It is noteworthy that the election results closely paralleled the results of the presidential elections. The UPFA won in the predominantly Sinhala rural and suburban areas where the lustre of the war victory over the LTTE remains high and people appreciate the earthy style of their former president. It lost heavily wherever there was an ethnically mixed population. The main reason for this was the sense of insecurity experienced by the ethnic and religious minorities during the final period of the UPFA government.

The former president's ability to win the presidential election in 2010 on a Sinhala nationalist platform was only possible because the victory over the LTTE in the war in 2009 unified the Sinhala electorate to vote for him. But that was an exception. His fate is a salutary lesson to all Sri Lankan politicians who hope to reach the pinnacle of power.

They need to realize that Sri Lanka is indeed a multi ethnic and multi religious country where the ethnic and religious minorities amount to 30 percent of the population. Not only is there a moral reprehensibility in discriminating against and marginalizing minorities, they also cannot win national and country-wide elections without a substantial fraction of the minorities voting for them.

Prime Minister Wickremesinghe is a man with a clear notion of what he wants and how to set about it. But he will be leading a potentially fractious coalition of parties, which includes Sinhala hardliners, Tamil and Muslim parties and those who have crossed over from the UPFA. He will also face an opposition whose most prominent members who obtained a large number of votes are those who championed ethnic Sinhala nationalism.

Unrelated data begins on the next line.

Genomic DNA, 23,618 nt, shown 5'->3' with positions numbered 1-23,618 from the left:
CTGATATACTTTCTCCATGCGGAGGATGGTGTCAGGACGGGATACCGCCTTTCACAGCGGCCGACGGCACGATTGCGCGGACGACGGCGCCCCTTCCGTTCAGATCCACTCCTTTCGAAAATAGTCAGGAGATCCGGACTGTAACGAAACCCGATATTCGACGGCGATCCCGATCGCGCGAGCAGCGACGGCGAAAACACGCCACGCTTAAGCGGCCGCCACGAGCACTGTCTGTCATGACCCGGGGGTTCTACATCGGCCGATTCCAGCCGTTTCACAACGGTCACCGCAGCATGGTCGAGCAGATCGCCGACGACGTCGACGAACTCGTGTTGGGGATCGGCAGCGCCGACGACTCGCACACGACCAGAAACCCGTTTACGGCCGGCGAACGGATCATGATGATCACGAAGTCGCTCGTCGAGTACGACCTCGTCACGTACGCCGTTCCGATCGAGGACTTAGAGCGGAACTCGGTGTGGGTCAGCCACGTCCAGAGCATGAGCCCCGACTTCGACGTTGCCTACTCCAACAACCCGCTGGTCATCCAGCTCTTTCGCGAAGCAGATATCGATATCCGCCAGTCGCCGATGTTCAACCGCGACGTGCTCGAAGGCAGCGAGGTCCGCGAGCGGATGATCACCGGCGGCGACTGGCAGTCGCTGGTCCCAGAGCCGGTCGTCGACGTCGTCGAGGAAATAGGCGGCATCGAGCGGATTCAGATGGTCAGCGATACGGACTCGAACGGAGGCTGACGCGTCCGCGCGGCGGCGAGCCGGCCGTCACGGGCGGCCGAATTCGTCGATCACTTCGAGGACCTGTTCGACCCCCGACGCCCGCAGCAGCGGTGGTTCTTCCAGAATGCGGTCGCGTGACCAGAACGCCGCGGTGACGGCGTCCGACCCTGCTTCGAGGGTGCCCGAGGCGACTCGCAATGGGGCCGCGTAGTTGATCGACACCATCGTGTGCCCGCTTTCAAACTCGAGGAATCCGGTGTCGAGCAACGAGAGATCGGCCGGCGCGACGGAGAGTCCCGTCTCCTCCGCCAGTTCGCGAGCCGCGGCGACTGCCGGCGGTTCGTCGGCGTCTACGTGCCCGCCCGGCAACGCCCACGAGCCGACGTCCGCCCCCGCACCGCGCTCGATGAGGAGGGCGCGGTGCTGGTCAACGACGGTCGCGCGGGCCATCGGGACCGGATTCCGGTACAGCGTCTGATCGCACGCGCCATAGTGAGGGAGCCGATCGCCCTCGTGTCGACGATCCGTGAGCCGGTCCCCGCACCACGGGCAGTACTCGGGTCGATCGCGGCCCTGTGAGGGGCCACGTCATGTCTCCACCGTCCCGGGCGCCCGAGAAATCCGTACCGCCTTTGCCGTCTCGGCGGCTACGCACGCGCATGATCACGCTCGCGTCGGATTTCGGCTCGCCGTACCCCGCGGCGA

This will make it more difficult for the new government to quickly tackle the fundamental problems of the country. It needs to revive the economy that became debt-ridden especially to China, and cope with the international attention on what happened in terms of human rights violations at the end stage of the war. It will also need to address longstanding grievances of the Tamils.

Both President Sirisena and Prime Minister Wickremesinghe have pledged to establish a government of national unity which would ensure de-concentration and sharing of power. But they need to be given time. When the government stabilizes, these two leaders together can engage in constructive problem-solving in a manner that has eluded their predecessors.

War crimes

The immediate challenge the new government faces will be to respond to the UN report on war crimes that is due any day. The visit of US Assistant Secretary of State Nisha Biswal to Sri Lanka next week is likely to be in relation to this issue.

The Rajapaksa government's unwillingness to deal with this issue, and its persistent denial of serious human rights violations, exposed the country as a whole to the world in an unfavourable light. In addition, by confronting the UN system, whose primary backer is the United States, and believing that China and Russia would stand by its efforts to deny the past, the previous government made a bad situation worse.

This confrontational stance taken by the Rajapaksa government was absolutely irrational and harmful to the national interests of Sri Lanka.

How the new government deals with the war crimes report and addresses international human rights concerns in Geneva next month will define the nature of Sri Lanka's relationship with the international community.

The way forward would be to establish a credible national mechanism to deal with the issues of the past, but which also meets international standards. Many countries - not least South Africa, which even sent Vice President Cyril Ramaphosa as its special envoy to Sri Lanka - stand ready to assist.

If they see that the new government is genuine in its intentions, and is rational in its approach, there is reason to believe that the international community will give an extended timeframe to Sri Lanka to deal with the resolutions and reports that have come and are to come from Geneva.